Daniel Lanois - Shine


cover{.pixframesmall}Daniel Lanois is one of those artists who record new albums very rarely, but whose output I await eagerly. Given the quantity and quality of his 'other work', I'm amazed that he gets anything of his own recorded at all: he has produced albums for U2, Peter Gabriel, Bob Dylan, and collaborated with other eminent musicians like Brian Eno. I have his two previous albums ('Acadie' and 'For The Beauty of Wynona'), and I love them to bits. 'Acadie' is a very intimate album, with a lot of allusions to Acadian/Cajun culture and song. It's almost rough — but I mean that in a good way! 'For The Beauty of Wynona' is different again, evoking industrial landscapes and the lives of blue-collar workers, and has a darker tone, especially on the title track. So I was curious about where he was going to go with 'Shine'.

I'll put it simply — it's one of the most beautiful albums I've heard in a long time. The songs are very gentle, warm and intimate. It's a perfect album for late at night or lazy Sunday mornings, but you can appreciate the subtle mix, fantastic guitar playing and warm vocals at any time. Daniel Lanois is a bit like Peter Gabriel in that he doesn't have a great vocal range, but he has a wonderful emotionally expressive voice and uses it superbly.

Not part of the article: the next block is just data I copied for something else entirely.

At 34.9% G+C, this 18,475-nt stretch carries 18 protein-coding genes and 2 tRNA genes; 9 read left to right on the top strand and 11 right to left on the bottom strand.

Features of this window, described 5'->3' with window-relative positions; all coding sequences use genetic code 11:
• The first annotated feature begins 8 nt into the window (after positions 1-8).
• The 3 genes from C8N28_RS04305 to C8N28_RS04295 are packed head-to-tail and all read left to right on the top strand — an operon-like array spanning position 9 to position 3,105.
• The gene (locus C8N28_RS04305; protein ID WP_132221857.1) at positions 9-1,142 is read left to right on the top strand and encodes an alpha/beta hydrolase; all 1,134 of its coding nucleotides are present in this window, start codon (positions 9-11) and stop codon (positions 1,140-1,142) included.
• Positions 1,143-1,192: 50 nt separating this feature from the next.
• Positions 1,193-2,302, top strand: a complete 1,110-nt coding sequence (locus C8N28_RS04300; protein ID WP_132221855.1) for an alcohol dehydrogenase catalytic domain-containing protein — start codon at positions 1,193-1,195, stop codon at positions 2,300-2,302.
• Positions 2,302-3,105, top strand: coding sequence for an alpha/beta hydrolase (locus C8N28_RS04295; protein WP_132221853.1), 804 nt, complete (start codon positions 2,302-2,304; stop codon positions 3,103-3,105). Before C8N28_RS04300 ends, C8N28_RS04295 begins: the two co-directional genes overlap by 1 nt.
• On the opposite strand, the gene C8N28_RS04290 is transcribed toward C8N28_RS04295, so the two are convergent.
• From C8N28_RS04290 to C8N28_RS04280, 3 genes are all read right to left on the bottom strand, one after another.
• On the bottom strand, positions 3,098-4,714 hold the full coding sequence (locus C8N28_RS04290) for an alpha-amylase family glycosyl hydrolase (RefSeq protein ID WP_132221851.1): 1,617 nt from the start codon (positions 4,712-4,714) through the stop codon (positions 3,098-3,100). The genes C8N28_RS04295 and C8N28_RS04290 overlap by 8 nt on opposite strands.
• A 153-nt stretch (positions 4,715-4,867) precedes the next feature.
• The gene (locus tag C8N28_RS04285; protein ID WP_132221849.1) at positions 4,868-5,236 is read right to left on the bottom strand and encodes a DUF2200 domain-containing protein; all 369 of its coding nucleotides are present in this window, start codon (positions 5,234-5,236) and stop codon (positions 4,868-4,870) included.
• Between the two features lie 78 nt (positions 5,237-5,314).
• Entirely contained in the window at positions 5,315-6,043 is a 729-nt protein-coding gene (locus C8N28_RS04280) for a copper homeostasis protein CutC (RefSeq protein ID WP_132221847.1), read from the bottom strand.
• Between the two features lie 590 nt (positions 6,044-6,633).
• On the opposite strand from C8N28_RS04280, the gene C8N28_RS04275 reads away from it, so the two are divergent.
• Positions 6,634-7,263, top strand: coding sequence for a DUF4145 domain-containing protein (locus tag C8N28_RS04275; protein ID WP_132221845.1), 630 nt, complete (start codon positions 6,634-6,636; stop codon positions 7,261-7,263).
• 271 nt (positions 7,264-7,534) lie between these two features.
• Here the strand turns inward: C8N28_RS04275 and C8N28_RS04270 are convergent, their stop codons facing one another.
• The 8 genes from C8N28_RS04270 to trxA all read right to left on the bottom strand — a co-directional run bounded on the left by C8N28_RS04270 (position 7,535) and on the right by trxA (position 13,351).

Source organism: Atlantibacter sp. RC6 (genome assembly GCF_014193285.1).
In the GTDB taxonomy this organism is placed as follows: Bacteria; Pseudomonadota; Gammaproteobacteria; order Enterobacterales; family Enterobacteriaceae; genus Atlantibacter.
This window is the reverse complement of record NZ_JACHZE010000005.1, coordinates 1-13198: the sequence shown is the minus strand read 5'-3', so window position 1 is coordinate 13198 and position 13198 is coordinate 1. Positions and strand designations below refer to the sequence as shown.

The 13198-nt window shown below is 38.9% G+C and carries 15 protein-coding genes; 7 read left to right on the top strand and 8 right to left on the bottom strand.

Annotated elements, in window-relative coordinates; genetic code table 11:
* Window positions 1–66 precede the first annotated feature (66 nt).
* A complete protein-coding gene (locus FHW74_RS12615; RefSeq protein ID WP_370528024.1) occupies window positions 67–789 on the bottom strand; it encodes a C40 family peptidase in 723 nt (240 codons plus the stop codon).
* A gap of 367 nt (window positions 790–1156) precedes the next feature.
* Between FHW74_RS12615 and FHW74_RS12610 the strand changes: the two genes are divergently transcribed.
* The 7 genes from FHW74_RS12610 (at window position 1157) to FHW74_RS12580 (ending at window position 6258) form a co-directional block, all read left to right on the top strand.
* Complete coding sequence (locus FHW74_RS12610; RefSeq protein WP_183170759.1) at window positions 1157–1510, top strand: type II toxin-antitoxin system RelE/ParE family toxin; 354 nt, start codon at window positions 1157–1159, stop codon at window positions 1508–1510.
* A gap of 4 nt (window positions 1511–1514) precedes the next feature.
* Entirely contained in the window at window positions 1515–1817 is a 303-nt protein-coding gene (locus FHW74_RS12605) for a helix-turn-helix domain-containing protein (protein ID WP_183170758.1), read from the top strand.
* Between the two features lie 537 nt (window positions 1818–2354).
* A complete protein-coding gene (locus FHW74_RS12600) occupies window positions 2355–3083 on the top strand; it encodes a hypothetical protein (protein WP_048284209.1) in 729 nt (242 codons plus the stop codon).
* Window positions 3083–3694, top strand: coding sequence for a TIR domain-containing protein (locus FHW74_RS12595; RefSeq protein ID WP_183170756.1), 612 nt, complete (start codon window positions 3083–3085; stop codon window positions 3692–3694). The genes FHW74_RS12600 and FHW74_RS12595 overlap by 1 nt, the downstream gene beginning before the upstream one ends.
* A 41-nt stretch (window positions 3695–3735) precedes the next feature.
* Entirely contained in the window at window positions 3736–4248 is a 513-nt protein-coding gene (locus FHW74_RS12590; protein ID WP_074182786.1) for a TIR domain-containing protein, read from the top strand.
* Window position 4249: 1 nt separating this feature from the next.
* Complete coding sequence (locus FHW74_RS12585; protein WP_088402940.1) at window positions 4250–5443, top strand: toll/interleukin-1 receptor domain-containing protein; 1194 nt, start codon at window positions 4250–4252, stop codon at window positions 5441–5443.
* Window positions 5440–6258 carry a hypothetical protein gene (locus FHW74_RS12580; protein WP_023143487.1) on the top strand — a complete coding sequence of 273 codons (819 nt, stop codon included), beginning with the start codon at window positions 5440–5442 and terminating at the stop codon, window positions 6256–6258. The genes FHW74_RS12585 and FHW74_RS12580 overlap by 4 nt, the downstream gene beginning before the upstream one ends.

The feel of the album reminds me a little of the mellower moments of Cream (for you young 'uns, I'm referring to the 60's supergroup, not the Manchester clubbing empire). The unlikely combination of Bono and Emmylou Harris guest on a couple of tracks (separate ones, you might be glad to know), and do a great job adding to the atmosphere, but my favourite tracks are the later solo efforts. 'Slow Giving' is a wonderful, sensual song, and 'Shine' is pure feel-good music, without ever being soppy or saccharine. Daniel Lanois is something of a hidden gem; do yourself a favour — dig him up, dust him off a little and lose yourself in the shining facets.